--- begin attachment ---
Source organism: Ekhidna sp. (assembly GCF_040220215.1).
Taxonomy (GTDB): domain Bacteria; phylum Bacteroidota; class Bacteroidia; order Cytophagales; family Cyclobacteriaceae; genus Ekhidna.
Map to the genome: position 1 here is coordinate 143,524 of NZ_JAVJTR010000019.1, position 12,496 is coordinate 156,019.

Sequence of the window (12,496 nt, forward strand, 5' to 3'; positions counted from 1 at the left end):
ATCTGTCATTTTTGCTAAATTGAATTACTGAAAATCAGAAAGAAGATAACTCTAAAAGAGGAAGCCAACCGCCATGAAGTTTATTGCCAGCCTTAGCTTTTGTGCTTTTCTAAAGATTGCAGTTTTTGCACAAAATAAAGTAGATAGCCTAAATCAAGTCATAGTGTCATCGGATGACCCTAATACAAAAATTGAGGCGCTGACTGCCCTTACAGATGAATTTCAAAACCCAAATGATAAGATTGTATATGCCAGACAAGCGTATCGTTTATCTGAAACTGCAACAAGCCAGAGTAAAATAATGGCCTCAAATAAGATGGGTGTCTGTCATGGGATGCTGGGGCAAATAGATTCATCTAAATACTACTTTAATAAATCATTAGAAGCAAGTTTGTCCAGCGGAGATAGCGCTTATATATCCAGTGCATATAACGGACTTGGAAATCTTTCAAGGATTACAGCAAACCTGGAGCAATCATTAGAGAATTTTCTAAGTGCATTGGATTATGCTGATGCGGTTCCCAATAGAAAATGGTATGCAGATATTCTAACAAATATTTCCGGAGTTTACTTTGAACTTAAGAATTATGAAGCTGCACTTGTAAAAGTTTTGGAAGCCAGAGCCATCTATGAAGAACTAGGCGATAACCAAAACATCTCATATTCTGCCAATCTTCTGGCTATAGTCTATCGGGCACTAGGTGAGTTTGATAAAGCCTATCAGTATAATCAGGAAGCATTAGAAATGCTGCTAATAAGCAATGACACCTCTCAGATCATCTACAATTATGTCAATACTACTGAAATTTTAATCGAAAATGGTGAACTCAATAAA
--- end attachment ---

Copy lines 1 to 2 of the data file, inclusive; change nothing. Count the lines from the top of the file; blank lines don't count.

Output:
Source organism: Ekhidna sp. (assembly GCF_040220215.1).
Taxonomy (GTDB): domain Bacteria; phylum Bacteroidota; class Bacteroidia; order Cytophagales; family Cyclobacteriaceae; genus Ekhidna.